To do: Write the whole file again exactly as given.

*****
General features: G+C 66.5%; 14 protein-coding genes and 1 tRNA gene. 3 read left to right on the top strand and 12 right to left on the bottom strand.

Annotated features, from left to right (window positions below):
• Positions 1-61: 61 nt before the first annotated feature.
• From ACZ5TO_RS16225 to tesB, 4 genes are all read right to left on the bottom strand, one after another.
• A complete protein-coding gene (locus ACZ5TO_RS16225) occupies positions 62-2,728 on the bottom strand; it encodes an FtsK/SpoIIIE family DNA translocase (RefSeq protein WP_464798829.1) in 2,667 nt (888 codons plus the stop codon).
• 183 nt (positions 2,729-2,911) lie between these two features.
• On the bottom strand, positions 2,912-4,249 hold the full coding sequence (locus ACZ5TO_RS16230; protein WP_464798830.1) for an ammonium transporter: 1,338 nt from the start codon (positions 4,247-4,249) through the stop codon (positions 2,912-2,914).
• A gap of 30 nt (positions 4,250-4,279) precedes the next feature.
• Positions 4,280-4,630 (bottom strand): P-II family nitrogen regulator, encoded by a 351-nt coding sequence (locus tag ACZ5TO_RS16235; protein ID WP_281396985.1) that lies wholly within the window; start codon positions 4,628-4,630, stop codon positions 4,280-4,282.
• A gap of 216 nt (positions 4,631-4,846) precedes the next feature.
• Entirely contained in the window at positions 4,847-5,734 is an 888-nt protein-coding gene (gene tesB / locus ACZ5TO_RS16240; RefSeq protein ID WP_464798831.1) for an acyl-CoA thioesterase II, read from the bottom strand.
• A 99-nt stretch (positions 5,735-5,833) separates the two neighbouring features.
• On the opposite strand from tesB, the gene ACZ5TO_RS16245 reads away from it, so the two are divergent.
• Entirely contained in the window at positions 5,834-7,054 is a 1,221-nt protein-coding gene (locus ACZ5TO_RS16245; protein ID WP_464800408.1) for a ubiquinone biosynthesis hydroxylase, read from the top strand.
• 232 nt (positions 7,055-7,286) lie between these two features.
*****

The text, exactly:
General features: G+C 66.5%; 14 protein-coding genes and 1 tRNA gene. 3 read left to right on the top strand and 12 right to left on the bottom strand.

Annotated features, from left to right (window positions below):
• Positions 1-61: 61 nt before the first annotated feature.
• From ACZ5TO_RS16225 to tesB, 4 genes are all read right to left on the bottom strand, one after another.
• A complete protein-coding gene (locus ACZ5TO_RS16225) occupies positions 62-2,728 on the bottom strand; it encodes an FtsK/SpoIIIE family DNA translocase (RefSeq protein WP_464798829.1) in 2,667 nt (888 codons plus the stop codon).
• 183 nt (positions 2,729-2,911) lie between these two features.
• On the bottom strand, positions 2,912-4,249 hold the full coding sequence (locus ACZ5TO_RS16230; protein WP_464798830.1) for an ammonium transporter: 1,338 nt from the start codon (positions 4,247-4,249) through the stop codon (positions 2,912-2,914).
• A gap of 30 nt (positions 4,250-4,279) precedes the next feature.
• Positions 4,280-4,630 (bottom strand): P-II family nitrogen regulator, encoded by a 351-nt coding sequence (locus tag ACZ5TO_RS16235; protein ID WP_281396985.1) that lies wholly within the window; start codon positions 4,628-4,630, stop codon positions 4,280-4,282.
• A gap of 216 nt (positions 4,631-4,846) precedes the next feature.
• Entirely contained in the window at positions 4,847-5,734 is an 888-nt protein-coding gene (gene tesB / locus ACZ5TO_RS16240; RefSeq protein ID WP_464798831.1) for an acyl-CoA thioesterase II, read from the bottom strand.
• A 99-nt stretch (positions 5,735-5,833) separates the two neighbouring features.
• On the opposite strand from tesB, the gene ACZ5TO_RS16245 reads away from it, so the two are divergent.
• Entirely contained in the window at positions 5,834-7,054 is a 1,221-nt protein-coding gene (locus ACZ5TO_RS16245; protein ID WP_464800408.1) for a ubiquinone biosynthesis hydroxylase, read from the top strand.
• 232 nt (positions 7,055-7,286) lie between these two features.